HDDs face a bleak future as solid-state drives go mainstream in the data center.
Despite recent developments in hard-disk drive technology, solid-state drives are on the way to becoming the solution of choice for enterprise storage. They have cost more than HDDs, which held back adoption considerably for the last few years, but the situation changed this year, as I predicted.
The secondary storage market is characterized as using high-capacity 3.5 inch hard drives. The segment is price-sensitive rather than performance oriented and, due to hard-drive capacity growth over the last half-decade, remains the primary market for HDDs.
The HDD capacity growth curve has, however, stalled out. Moving beyond 14TB – the capacity Western Digital announced in October and the largest HDD to date -- will prove difficult technically. The common approach to larger capacity has been Heat-Assisted Magnetic Recording (HAMR), where a laser is used to magnetically “soften” the area to write a bit. Vendors promise to reach 100TB capacity in eight years, for example, but the technology is very difficult to get right, never mind produce in volume.
WD said it's using an alternative approach, MAMR, which uses microwaves to achieve softening. The company promises to ship its first MAMR product in 2019, which may prove a bit optimistic. The problem with either approach is that we already have 32TB SSDs, which fit in a smaller 2.5 inch footprint, effectively half the size of these bulk HDDs.
The evolution of SSD capacity is moving rapidly along with 3D NAND, die stacking, and QLC cell architectures all poised to drop prices rapidly in 2018 and to make even larger capacities available. We can certainly expect 64TB SSDs in 2018 and perhaps even see the 100TB units several vendors have promised.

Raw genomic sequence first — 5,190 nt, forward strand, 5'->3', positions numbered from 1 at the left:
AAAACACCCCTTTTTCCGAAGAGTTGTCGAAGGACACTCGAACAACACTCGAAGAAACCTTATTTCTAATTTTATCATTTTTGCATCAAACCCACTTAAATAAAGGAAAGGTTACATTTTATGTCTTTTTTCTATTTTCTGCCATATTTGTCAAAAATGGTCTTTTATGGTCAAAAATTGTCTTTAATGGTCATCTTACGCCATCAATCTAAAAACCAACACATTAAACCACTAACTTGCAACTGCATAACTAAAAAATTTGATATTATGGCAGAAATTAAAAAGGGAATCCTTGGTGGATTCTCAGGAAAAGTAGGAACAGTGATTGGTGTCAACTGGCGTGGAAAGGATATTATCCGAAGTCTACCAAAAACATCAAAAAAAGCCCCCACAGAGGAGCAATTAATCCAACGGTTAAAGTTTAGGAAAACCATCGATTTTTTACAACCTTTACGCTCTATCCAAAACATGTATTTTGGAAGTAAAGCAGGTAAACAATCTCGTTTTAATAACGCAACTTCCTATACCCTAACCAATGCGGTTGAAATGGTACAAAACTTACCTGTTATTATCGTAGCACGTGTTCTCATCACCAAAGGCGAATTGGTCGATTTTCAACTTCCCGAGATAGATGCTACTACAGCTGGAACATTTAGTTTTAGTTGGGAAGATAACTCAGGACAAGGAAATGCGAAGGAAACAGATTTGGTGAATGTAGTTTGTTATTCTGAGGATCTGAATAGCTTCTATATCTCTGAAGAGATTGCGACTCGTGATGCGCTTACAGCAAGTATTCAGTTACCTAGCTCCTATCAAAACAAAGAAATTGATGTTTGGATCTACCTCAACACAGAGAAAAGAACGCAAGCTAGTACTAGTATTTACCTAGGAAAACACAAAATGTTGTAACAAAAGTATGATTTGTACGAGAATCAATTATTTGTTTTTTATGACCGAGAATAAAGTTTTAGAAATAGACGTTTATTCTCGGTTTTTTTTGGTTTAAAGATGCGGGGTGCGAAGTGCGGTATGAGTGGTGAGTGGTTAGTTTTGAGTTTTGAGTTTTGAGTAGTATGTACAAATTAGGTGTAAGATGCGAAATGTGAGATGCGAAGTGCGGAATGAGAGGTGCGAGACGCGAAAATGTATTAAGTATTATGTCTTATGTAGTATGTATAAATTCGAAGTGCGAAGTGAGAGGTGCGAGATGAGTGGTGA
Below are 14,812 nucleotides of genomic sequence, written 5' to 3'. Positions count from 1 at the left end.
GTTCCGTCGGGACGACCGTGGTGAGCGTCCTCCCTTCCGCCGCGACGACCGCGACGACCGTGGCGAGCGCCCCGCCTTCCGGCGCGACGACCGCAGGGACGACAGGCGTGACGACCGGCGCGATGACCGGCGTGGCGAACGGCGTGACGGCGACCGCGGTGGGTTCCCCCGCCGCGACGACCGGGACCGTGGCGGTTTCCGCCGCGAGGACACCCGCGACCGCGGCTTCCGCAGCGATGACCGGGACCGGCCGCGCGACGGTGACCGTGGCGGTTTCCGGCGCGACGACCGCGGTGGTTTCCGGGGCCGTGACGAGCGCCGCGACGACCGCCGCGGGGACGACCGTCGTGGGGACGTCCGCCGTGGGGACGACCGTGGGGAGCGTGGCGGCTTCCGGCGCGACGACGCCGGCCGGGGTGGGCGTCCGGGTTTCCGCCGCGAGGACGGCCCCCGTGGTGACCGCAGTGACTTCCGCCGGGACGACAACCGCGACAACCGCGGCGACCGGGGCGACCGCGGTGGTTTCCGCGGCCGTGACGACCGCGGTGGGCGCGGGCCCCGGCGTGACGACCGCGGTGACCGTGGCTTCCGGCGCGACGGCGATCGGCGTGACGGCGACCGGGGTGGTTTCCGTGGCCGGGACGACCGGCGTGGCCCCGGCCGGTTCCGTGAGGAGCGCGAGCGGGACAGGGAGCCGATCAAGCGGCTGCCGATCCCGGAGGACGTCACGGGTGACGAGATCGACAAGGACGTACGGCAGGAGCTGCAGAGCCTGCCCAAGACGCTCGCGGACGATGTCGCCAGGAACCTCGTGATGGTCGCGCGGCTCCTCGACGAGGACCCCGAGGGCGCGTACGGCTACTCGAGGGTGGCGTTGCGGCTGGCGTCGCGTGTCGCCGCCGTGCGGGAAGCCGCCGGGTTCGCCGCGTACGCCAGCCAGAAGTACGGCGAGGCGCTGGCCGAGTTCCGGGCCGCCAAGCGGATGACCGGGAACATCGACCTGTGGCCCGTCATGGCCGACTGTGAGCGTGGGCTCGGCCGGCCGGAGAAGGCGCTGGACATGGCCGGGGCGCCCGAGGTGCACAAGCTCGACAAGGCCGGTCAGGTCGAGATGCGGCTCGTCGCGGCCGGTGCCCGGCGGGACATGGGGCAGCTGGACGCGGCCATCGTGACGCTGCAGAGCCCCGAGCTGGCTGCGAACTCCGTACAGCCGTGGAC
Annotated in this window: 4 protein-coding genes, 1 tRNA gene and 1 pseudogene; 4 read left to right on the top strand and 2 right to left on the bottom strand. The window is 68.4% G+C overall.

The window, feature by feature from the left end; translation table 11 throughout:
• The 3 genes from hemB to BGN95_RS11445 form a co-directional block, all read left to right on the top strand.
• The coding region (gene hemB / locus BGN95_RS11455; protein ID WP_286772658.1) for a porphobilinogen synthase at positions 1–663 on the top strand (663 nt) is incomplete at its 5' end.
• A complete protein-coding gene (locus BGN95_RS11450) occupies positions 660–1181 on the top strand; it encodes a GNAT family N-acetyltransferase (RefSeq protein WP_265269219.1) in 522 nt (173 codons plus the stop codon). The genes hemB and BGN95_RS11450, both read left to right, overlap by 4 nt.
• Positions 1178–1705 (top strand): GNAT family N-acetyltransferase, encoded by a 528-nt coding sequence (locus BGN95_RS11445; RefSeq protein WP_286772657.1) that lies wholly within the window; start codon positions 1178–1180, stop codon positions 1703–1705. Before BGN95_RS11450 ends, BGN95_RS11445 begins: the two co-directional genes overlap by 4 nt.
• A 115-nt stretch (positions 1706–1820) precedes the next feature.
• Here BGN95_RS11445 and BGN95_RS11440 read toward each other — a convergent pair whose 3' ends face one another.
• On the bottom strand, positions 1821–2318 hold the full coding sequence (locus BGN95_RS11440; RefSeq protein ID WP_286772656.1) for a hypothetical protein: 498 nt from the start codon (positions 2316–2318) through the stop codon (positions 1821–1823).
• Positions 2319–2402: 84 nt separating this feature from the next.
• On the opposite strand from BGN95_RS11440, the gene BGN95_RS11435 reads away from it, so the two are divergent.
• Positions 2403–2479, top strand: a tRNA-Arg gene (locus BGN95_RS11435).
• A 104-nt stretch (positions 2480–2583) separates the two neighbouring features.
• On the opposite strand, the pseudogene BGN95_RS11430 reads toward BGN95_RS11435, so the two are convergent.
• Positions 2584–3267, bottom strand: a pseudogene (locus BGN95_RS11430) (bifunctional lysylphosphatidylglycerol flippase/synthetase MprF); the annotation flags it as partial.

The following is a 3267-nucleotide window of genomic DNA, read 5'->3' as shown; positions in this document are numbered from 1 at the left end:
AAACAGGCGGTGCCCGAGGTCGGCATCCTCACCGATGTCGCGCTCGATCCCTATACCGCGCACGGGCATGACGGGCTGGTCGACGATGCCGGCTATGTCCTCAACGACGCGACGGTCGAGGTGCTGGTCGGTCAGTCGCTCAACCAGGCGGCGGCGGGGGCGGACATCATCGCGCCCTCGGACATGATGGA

These large SSDs will likely be at a dollars/terabyte premium over HDDs for a while, but the capacity increase and reduced size means many fewer appliances will be needed to store secondary, cold, data. Moreover, non-traditional drive packaging such as Intel's elongated M2 blades, with 32 blades of 32TB each in a 1U appliance, promise 5PB in a 1U appliance when combined with compression.
Already this year, perceptions around SSD costs have been impacted by a realization that the much greater throughput possible with SSD primary storage means that fewer servers are needed to run a given workload, with the resulting savings more than offsetting extra pricing for the drives. Also, the cost of NVMe flash drives has moved close to SAS and SATA pricing, resulting in NVMe now being the interface of choice in servers and even desktops.
At the same time, SSD-based all-flash arrays (AFAs) have displaced the RAID array as the preferred approach in networked storage. Here, because of the high bandwidth available, AFAs support compression of both the primary data they store and the secondary data stream being offloaded to other storage appliances. For most applications, compression results in a 5:1 effective multiplication of the raw capacity. Because HDD primary storage is way too slow, compression is not a viable option for RAID arrays.
A third trend benefiting SSDs is the growth of hyperconverged infrastructure. Based originally on SSDs, HCI has migrated to NVMe SSDs to obtain the response times and throughput those drives bring. Led by Excelero, the next step in HCI is direct connection of NVMe drives to the RDMA Ethernet fabric of the cluster of nodes, removing latency and providing very high throughput. Excelero’s approach opens up directly connecting future NVMe Ethernet drives to the cluster fabric, allowing a great deal of parallelism in the cluster storage design.
The result of all of these trends is that this year the battle for market share is heating up, with SSD pulling ahead strongly in the enterprise drive class. At the same time, SAN-based primary storage is in decline, with RAID array sales falling quarter by quarter.
Can desktops hold the HDD market up for a while? I just bought a new system, with a mid-market motherboard. It has four slots for M2 NVMe SSDs! Gamers will generally go for speed, especially more so when the price of the NVMe drive is identical to the SATA equivalent!
One bump in the road for SSDs is flash die production capacity. The conversion to 3D NAND was more difficult for suppliers than expected, causing shortages in the first half of this year. With that problem moving into the history column and real capacity gains from the recent innovation of die stacking for 3D NAND, 2018 will see supply moving close to demand. Still, demand will be high for NAND die so shortages may persist during the transition from HDDs.
With few factors in their favor, hard drives are looking to go the way of the Dodo. This isn’t going to be an overnight phenomenon. Radical changes like this take half a decade or more to complete and even at the end there will be a market for legacy systems.